A possible cash payment to Anil for giving up his stake in Reliance Industries would help his group with part of the required funds. As for the balance, much would depend on his ability to improve cash flows from the telecom business.
On the other hand Mukesh gets a well integrated behemoth with a brutally dominant market share in petrochemicals. After shedding the drag which is telecom business, Reliance Industries and IPCL will have combined cash flows of close to $3 billion every year. The cash flow is sustainable to a large extent as not many companies, including global majors, can possibly think of challenging Reliance at the top in the domestic market.
Reliance already has a reasonable global presence in petrochemicals and the scope for further global expansion is significant as production will shift to more competitive locations like India. Even if there is a reversal in the petrochemicals cycle in future, the cash flows from the refinery and oil and gas production would more than compensate for it.
Even though petrochemicals and oil are among the most commoditised businesses, they still offer significant opportunities in the country. India's energy needs are growing rapidly. Domestic oil exploration may still lead to significant finds like the recent gas finds by Reliance in the KG basin. Fuel retailing in the country is relatively under-developed.
Reliance is already in the process of expanding its petrochemical capacities. It is reportedly contemplating an enhancement of its crude refining capacity to over 60 million tonnes per annum which would take it closer to Indian Oil, the country's largest refiner. By next year, Reliance would have around 6,000 retail fuel outlets and in a couple of years it would be the second largest fuel retailer behind Indian Oil.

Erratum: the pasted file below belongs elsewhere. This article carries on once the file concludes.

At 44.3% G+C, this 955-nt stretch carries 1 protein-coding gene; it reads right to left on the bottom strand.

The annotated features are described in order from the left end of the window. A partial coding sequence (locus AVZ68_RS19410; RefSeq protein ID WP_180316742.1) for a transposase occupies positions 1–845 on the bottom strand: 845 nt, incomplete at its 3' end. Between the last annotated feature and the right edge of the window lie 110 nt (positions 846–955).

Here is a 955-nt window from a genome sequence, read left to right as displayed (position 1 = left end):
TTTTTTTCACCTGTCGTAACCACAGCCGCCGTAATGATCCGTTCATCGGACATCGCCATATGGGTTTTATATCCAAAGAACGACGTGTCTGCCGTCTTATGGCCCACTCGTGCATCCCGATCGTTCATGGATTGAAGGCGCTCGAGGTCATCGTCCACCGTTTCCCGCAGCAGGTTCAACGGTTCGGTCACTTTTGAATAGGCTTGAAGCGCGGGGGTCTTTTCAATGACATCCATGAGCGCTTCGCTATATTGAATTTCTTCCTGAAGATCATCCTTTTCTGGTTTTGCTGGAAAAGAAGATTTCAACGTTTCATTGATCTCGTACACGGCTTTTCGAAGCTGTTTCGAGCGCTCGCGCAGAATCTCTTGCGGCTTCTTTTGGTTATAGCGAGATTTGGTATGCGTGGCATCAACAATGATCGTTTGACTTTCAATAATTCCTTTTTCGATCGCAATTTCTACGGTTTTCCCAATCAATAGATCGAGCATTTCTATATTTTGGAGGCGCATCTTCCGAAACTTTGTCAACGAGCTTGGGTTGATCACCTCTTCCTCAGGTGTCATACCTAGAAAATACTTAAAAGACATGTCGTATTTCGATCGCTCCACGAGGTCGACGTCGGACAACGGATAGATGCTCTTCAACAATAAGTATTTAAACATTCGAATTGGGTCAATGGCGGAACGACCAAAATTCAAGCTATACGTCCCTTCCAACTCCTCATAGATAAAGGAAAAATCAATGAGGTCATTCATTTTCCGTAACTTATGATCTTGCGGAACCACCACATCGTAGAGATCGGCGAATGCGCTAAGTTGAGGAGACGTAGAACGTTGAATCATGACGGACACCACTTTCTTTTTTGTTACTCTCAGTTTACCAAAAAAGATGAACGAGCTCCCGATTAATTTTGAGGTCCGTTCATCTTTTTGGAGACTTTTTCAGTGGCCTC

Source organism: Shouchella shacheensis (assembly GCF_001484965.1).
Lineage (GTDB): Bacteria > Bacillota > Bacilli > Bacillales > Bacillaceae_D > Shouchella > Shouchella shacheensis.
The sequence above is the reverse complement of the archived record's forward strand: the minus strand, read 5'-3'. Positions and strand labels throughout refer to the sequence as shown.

The company has already made significant discoveries of natural gas in the east coast. It has minority stakes in some crude producing fields in the western parts of the country. The next big push will come in acquisition of overseas oil assets for which the company has formed a senior management team headed by the former head of ONGC Videsh.
All this could pale in comparison to Mukesh's grand plans in the retail sector. Though not much is known about the plans as yet, it could beat the Infocomm rollout in size and reach. If rumours are to be believed, Reliance is planning mega-size retail and entertainment complexes in all major cities. Each of these complexes would involve a staggering Rs500 crore each.
These complexes would be different from the Wal-Mart type hyper market chain which is also being planned by Mukesh. If reports are to be believed, Reliance has already identified 70 locations for the hyper market chain. These two projects combined could become one of the largest and most ambitious ventures the country would see in the near future.
The credentials of Mukesh in executing mega projects are well established. Be it the Patalganga petrochemical complex, the Jamnagar refinery or Reliance Infocomm, Mukesh has taken up massive projects which few, if any, entrepreneurs in India have ever hoped of. More significantly, he succeeded in implementing all these projects in record time at globally competitive capital costs.
Including the proposed foray into retail, Mukesh's ambitions and growth prospects would easily match those of Anil. And unlike Anil, he can finance his growth from internal cash flows without much equity dilution.
However, till the retail business reaches some scale, the stock markets would give Mukesh's businesses a lower rating than those of Anil. True to his style, Anil has wasted no time in announcing his business focus. The markets seem to be happier with the younger brother going by the relative appreciation in the respective stocks of their companies on the first day after the settlement was announced.
also see : CRISIL reaffirms
ratings to RIL, Reliance Energy Ltd and IPCL
Reliance the settlement and way forward